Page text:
Americans at all levels, including the DOD leadership, generally view our interventions as positive and an indication of global leadership. The impact of our actions, however, has rarely been commensurate with the stated altruistic intentions.
The military commissions have once again cancelled two weeks' worth of hearings scheduled in the case of the five alleged plotters of the September 11 attacks. Although the attacks themselves took place nearly 14 years ago, the five men accused of masterminding the deadliest terror attack to ever take place on U.S. soil are still nowhere near trial.
Mr. President, on behalf of those in the nation who need this type of prosthetic care to live full and productive lives and support themselves and their families, I ask you to look at these issues which are creating barriers to care, delaying, and in some cases, denying prosthetic care to Americans with limb loss.
News organizations love anniversary stories, and if for some reason you haven't heard, it's the 70th anniversary of when the United States dropped two atomic bombs on Japan. Despite all this coverage, however, I didn't notice any stories that bothered to mention the fact that the Obama administration wants the U.S. government to spend as much as $1 trillion over the next three decades on a new generation of nuclear weapons.
Acknowledgment accompanied by justice and accountability helps restore that sense of control. But for national security detainees held by the U.S. government and its proxies, justice and accountability are being systematically denied as a matter of law.
Van Hollen also addressed his hawkish colleagues in Congress, many of whom decried the deal even before fully reading it, who have been quick to move the goalposts of the agreement to include everything Iran does that we find objectionable.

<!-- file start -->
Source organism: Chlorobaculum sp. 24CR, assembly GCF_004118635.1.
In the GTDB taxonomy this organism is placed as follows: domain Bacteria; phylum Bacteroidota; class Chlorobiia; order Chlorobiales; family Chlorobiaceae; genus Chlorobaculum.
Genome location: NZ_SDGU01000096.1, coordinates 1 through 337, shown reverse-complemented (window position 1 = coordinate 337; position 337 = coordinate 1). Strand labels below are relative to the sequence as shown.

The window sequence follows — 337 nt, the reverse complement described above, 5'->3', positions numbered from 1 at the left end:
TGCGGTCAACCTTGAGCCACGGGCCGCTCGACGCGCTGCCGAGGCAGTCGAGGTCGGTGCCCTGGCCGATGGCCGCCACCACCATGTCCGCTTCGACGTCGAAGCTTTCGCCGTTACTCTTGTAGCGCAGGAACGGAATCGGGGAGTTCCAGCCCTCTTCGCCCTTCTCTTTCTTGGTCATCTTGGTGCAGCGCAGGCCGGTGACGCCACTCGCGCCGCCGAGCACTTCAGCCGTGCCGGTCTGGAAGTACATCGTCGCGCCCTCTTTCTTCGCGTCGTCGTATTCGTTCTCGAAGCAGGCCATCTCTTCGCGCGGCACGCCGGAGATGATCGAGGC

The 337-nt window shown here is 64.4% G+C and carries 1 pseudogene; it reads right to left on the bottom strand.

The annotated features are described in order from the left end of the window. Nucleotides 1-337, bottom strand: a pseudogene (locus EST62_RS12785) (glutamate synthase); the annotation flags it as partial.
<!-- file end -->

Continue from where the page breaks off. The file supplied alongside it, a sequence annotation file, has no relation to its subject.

The Tennesseans: A Volunteer Legacy will premiere July 4 and 5 on the state's public television stations. The hour-long film is the first to highlight the events, men and women that earned the state its nickname from the Revolutionary War Battle of Kings Mountain to the modern battlefields of today.
This past Friday at the Pentagon, SBA released its annual Small Business Procurement Scorecard, and I was delighted to report that in Fiscal Year 2014 the federal government awarded the highest percentage of contracting dollars to small businesses since we started keeping score.
Despite the revelations provided by Edward Snowden about the scope and illegality of the U.S. government's mass surveillance programs, the Intelligence Community's power to fight back remains potent -- especially when its ostensible watchdogs are its biggest supporters and apologists.
Is there a certain synchronicity at work with Hillary Clinton and Jeb Bush staging their big formal campaign openings just as Jurassic World oddly enjoys the biggest opening weekend of all time with its recycled plot (albeit with new bells and whistles) about the dangerous majesty of rampaging dinosaurs? It has to be.
Our soldiers deserve the best training available -- and that's not hacking at moaning goats with gardening shears or blowing off pigs' jaws. Lifelike human-patient simulators, which are readily available, realistically represent human anatomy and traumatic injury.
It turns out that it's not only drones which are being overused in our still far too secret "long wars" around the globe. A New York Times investigation revealed over the weekend that our most famous special forces unit is being used on an amazingly ad hoc basis, with no oversight to speak of.
While I'm encouraged that my recommendations are a part of President Obama's recent executive order on this issue, including banning the free transfer of certain military-grade equipment and imposing strict oversight and transparency measures, we cannot stop advocating for comprehensive reform.
As I mentioned previously it seems as if there are always some bizarre or hilarious developments in the world of sport while I am out of touch. A few days ago I reported on my experiences watching hockey in Russia. Now I want to revisit what many of you will consider old news.
To say that the capture of Ramadi, the provincial capital of Anbar Province, by ISIL over a week ago was an embarrassment to the Iraqi army would be a massive understatement.
Memorial Day is, by federal law, a day of prayer for permanent peace. But is it possible to honestly pray for peace while our country is far and away number one in the world in waging war, military presence, military spending and the sale of weapons around the world?